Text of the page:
In the Sphère, Cabasse claims to have produced at least part of that ideal driver: a pulsing sphere. Even the Sphère's asymmetrical, diffraction-avoiding stand plays a part in the speaker's sound. It provides a rigid, vibration-free support for the sphere, and also gives it a sexy, "futuristic" look.
Solving the physical aspect of the composite drive-unit's design still leaves the issues of crossover phase and time delay. For that, Cabasse developed a proprietary active digital crossover combined with a powerful DSP chip. The software, jointly developed over three years by Cabasse and ENST Bretagne, a graduate engineering school and information-technology research center based in Brittany, resulted in the issuance of several patents and three AES presentations on digital sound treatment and coaxial drivers. Cabasse then worked with the American company DANVIL Signal Processing, which produced a special version of one of their soundcards to meet the needs of the Sphère.
In simple language that even I can understand: The crossover-processor corrects, in the digital domain, the time delay inherent in the horizontal stacking of the point-source array, while using four linear-phase digital filters combined with the appropriate time-aligning delay filters to carefully limit the response of each transducer's operating range. The system was further optimized by Cabasse to optimize the off-axis radiation pattern. To smooth the amplitude response, it also includes a linear-phase, digital-domain equalizer.
While digital-domain crossovers permit the implementation of steep slopes without the usual tradeoffs of analog crossovers, Cabasse's research has demonstrated that this approach is not necessarily ideal for coaxial drivers, in which lobing does not occur in the overlapping frequencies. The result, according to their literature, is a speaker whose polar pattern response is remarkably smooth, consistent, and controlled. Cabasse claims that the response will fall within 2dB of the Sphère's specified on-axis frequency response of 20Hz–25kHz, ±3dB (open space conditions) within a 60° cone centered on the tweeter.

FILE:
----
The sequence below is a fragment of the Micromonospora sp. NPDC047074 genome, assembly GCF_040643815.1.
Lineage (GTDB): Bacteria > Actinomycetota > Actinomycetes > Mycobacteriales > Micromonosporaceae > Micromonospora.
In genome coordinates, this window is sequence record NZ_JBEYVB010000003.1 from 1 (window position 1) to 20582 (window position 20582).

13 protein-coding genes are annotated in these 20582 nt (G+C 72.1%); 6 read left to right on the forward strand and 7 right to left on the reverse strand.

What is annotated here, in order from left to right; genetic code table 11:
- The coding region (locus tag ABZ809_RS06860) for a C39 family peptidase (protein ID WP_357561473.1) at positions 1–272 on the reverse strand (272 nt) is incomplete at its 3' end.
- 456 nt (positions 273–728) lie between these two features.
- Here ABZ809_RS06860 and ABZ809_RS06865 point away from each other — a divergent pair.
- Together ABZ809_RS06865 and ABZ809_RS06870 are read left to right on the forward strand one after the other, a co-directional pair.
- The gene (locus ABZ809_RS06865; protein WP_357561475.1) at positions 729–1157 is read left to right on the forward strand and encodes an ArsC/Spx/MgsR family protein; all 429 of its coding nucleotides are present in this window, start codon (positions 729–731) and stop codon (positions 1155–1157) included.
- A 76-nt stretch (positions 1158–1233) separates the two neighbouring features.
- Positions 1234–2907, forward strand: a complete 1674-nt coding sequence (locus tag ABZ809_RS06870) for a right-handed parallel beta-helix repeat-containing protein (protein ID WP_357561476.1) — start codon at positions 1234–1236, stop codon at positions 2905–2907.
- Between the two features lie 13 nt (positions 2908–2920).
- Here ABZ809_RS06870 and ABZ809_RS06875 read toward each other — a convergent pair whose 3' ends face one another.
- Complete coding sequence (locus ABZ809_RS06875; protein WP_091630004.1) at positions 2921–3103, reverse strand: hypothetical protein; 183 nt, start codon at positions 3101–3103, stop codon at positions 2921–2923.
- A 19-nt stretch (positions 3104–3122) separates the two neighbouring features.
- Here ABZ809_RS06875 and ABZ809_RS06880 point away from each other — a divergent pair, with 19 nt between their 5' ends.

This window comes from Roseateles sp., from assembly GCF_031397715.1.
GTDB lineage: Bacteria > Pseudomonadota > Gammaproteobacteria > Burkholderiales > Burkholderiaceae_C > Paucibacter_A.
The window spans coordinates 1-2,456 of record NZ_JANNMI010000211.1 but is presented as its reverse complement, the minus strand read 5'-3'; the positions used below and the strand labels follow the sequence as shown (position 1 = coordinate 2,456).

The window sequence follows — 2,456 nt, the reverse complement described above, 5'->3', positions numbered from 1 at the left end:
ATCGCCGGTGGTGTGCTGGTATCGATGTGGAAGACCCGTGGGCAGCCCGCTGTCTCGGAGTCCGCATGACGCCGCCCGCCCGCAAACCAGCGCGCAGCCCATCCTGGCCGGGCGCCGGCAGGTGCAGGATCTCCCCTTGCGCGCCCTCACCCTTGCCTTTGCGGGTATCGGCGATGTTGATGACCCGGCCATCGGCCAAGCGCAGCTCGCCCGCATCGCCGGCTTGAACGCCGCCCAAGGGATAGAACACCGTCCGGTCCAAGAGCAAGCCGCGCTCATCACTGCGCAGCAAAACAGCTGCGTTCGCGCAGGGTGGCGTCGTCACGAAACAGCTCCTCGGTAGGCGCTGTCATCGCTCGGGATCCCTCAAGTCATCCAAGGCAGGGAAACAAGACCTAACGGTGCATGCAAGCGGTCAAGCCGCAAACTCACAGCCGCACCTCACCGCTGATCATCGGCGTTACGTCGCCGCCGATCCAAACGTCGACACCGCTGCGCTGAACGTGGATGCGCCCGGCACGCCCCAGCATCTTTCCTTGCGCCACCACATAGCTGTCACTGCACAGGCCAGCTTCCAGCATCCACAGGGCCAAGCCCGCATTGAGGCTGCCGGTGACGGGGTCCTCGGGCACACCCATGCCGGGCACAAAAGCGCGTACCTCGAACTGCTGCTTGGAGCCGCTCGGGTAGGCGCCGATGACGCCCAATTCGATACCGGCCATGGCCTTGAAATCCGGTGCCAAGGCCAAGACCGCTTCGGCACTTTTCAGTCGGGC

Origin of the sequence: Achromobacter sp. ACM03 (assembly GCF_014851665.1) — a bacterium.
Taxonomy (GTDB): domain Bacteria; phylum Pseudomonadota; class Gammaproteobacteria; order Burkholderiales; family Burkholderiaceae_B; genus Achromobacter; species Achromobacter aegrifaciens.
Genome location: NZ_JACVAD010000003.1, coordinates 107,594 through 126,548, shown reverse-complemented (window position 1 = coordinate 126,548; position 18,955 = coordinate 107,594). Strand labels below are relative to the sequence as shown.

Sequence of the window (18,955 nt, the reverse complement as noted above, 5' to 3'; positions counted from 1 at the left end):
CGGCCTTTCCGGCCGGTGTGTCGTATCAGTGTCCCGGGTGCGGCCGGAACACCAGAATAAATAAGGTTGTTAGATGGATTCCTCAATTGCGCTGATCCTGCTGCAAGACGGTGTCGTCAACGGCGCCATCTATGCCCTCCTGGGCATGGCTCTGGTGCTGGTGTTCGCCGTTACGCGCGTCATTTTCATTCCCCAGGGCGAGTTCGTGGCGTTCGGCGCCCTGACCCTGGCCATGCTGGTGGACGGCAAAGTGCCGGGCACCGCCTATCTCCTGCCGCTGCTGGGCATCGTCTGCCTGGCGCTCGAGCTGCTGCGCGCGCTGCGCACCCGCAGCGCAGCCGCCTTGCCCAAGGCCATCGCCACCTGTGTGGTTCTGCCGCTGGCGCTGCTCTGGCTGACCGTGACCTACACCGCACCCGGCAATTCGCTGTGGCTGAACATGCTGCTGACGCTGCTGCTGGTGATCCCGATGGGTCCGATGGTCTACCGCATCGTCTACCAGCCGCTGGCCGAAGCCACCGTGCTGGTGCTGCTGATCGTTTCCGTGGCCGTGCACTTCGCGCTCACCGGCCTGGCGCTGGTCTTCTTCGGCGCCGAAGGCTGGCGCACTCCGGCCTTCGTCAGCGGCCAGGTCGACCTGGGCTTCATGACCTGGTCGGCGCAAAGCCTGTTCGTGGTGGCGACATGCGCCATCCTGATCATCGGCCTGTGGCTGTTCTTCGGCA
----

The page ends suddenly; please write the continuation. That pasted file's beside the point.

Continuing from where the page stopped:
A block diagram shows that the analog input is first digitized at 24-bit/48kHz resolution by an Analog Devices AD1938 analog-to-digital converter. The digital audio data are then equalized, after which it is fed to a digital filter bank that implements the necessary time alignment of the four acoustic centers and the crossover networks. The crossover points are 150Hz, 800Hz, and 4kHz, with variable-slope filters ranging from 24 to 70dB/octave. Digital signal processing is accomplished via an Analog Devices 32-bit floating-point SHARC chip, with D/A conversion for each of the four drive-unit channels handled by an AD1938 chip. The speaker needs to be quad-amplified.